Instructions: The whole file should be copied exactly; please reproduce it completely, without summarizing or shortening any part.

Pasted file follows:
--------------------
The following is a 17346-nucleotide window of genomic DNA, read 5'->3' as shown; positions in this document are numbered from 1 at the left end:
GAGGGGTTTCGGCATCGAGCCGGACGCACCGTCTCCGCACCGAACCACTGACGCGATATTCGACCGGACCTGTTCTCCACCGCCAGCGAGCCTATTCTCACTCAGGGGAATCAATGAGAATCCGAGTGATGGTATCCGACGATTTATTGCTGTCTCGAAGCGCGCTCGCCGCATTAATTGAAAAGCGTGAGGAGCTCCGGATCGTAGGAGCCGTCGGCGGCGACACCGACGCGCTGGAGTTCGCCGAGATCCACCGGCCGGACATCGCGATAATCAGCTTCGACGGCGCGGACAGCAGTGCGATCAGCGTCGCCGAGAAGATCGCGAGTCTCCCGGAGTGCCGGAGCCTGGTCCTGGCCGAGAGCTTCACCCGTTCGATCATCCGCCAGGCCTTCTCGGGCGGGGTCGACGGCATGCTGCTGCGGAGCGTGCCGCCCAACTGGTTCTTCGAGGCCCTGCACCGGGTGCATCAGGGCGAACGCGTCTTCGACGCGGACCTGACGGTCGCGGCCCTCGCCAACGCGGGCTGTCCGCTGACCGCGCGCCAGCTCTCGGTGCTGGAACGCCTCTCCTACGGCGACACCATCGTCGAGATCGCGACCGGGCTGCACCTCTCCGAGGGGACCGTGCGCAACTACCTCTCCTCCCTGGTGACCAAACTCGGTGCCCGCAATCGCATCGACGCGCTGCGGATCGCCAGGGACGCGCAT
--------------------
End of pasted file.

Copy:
The following is a 17346-nucleotide window of genomic DNA, read 5'->3' as shown; positions in this document are numbered from 1 at the left end:
GAGGGGTTTCGGCATCGAGCCGGACGCACCGTCTCCGCACCGAACCACTGACGCGATATTCGACCGGACCTGTTCTCCACCGCCAGCGAGCCTATTCTCACTCAGGGGAATCAATGAGAATCCGAGTGATGGTATCCGACGATTTATTGCTGTCTCGAAGCGCGCTCGCCGCATTAATTGAAAAGCGTGAGGAGCTCCGGATCGTAGGAGCCGTCGGCGGCGACACCGACGCGCTGGAGTTCGCCGAGATCCACCGGCCGGACATCGCGATAATCAGCTTCGACGGCGCGGACAGCAGTGCGATCAGCGTCGCCGAGAAGATCGCGAGTCTCCCGGAGTGCCGGAGCCTGGTCCTGGCCGAGAGCTTCACCCGTTCGATCATCCGCCAGGCCTTCTCGGGCGGGGTCGACGGCATGCTGCTGCGGAGCGTGCCGCCCAACTGGTTCTTCGAGGCCCTGCACCGGGTGCATCAGGGCGAACGCGTCTTCGACGCGGACCTGACGGTCGCGGCCCTCGCCAACGCGGGCTGTCCGCTGACCGCGCGCCAGCTCTCGGTGCTGGAACGCCTCTCCTACGGCGACACCATCGTCGAGATCGCGACCGGGCTGCACCTCTCCGAGGGGACCGTGCGCAACTACCTCTCCTCCCTGGTGACCAAACTCGGTGCCCGCAATCGCATCGACGCGCTGCGGATCGCCAGGGACGCGCAT